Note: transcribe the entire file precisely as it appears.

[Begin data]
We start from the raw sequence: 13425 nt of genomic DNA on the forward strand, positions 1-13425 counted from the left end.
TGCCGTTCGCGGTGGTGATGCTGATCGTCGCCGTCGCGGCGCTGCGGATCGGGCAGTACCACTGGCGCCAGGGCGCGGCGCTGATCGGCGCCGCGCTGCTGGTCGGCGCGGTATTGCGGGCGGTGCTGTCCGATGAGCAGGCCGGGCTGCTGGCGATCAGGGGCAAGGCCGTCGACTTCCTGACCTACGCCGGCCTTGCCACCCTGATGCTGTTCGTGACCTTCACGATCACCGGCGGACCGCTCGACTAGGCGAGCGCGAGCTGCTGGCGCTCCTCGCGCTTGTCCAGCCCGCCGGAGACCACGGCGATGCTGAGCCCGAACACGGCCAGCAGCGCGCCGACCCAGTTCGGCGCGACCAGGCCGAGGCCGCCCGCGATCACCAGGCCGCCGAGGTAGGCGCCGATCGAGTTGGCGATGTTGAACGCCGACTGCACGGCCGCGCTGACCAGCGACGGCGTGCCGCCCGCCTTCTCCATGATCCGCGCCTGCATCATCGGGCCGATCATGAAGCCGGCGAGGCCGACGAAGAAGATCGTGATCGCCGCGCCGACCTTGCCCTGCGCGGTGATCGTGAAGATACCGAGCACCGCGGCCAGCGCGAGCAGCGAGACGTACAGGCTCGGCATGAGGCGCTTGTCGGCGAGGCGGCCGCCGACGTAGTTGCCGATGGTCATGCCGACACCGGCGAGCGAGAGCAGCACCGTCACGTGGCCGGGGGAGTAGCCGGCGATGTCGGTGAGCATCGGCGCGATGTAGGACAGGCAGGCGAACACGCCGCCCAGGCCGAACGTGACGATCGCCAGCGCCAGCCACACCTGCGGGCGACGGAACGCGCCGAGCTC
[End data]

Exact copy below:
We start from the raw sequence: 13425 nt of genomic DNA on the forward strand, positions 1-13425 counted from the left end.
TGCCGTTCGCGGTGGTGATGCTGATCGTCGCCGTCGCGGCGCTGCGGATCGGGCAGTACCACTGGCGCCAGGGCGCGGCGCTGATCGGCGCCGCGCTGCTGGTCGGCGCGGTATTGCGGGCGGTGCTGTCCGATGAGCAGGCCGGGCTGCTGGCGATCAGGGGCAAGGCCGTCGACTTCCTGACCTACGCCGGCCTTGCCACCCTGATGCTGTTCGTGACCTTCACGATCACCGGCGGACCGCTCGACTAGGCGAGCGCGAGCTGCTGGCGCTCCTCGCGCTTGTCCAGCCCGCCGGAGACCACGGCGATGCTGAGCCCGAACACGGCCAGCAGCGCGCCGACCCAGTTCGGCGCGACCAGGCCGAGGCCGCCCGCGATCACCAGGCCGCCGAGGTAGGCGCCGATCGAGTTGGCGATGTTGAACGCCGACTGCACGGCCGCGCTGACCAGCGACGGCGTGCCGCCCGCCTTCTCCATGATCCGCGCCTGCATCATCGGGCCGATCATGAAGCCGGCGAGGCCGACGAAGAAGATCGTGATCGCCGCGCCGACCTTGCCCTGCGCGGTGATCGTGAAGATACCGAGCACCGCGGCCAGCGCGAGCAGCGAGACGTACAGGCTCGGCATGAGGCGCTTGTCGGCGAGGCGGCCGCCGACGTAGTTGCCGATGGTCATGCCGACACCGGCGAGCGAGAGCAGCACCGTCACGTGGCCGGGGGAGTAGCCGGCGATGTCGGTGAGCATCGGCGCGATGTAGGACAGGCAGGCGAACACGCCGCCCAGGCCGAACGTGACGATCGCCAGCGCCAGCCACACCTGCGGGCGACGGAACGCGCCGAGCTC